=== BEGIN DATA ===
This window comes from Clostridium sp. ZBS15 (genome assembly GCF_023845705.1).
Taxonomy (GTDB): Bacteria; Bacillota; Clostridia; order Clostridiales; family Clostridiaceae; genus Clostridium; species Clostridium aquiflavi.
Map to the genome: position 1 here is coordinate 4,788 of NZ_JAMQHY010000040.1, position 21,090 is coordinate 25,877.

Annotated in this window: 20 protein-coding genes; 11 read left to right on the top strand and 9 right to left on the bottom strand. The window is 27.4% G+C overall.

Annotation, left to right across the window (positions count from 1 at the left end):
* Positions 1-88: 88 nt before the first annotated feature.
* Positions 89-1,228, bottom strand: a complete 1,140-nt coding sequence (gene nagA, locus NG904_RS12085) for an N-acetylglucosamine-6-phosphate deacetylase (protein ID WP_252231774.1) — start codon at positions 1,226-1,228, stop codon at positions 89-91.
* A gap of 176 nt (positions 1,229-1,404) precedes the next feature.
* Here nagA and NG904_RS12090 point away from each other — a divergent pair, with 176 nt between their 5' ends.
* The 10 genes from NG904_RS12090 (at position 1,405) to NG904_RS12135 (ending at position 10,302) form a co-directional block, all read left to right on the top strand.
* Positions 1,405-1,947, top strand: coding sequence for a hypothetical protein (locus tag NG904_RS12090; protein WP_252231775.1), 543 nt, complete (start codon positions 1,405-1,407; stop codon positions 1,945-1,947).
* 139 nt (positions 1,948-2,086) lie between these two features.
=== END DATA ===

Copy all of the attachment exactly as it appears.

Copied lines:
This window comes from Clostridium sp. ZBS15 (genome assembly GCF_023845705.1).
Taxonomy (GTDB): Bacteria; Bacillota; Clostridia; order Clostridiales; family Clostridiaceae; genus Clostridium; species Clostridium aquiflavi.
Map to the genome: position 1 here is coordinate 4,788 of NZ_JAMQHY010000040.1, position 21,090 is coordinate 25,877.

Annotated in this window: 20 protein-coding genes; 11 read left to right on the top strand and 9 right to left on the bottom strand. The window is 27.4% G+C overall.

Annotation, left to right across the window (positions count from 1 at the left end):
* Positions 1-88: 88 nt before the first annotated feature.
* Positions 89-1,228, bottom strand: a complete 1,140-nt coding sequence (gene nagA, locus NG904_RS12085) for an N-acetylglucosamine-6-phosphate deacetylase (protein ID WP_252231774.1) — start codon at positions 1,226-1,228, stop codon at positions 89-91.
* A gap of 176 nt (positions 1,229-1,404) precedes the next feature.
* Here nagA and NG904_RS12090 point away from each other — a divergent pair, with 176 nt between their 5' ends.
* The 10 genes from NG904_RS12090 (at position 1,405) to NG904_RS12135 (ending at position 10,302) form a co-directional block, all read left to right on the top strand.
* Positions 1,405-1,947, top strand: coding sequence for a hypothetical protein (locus tag NG904_RS12090; protein WP_252231775.1), 543 nt, complete (start codon positions 1,405-1,407; stop codon positions 1,945-1,947).
* 139 nt (positions 1,948-2,086) lie between these two features.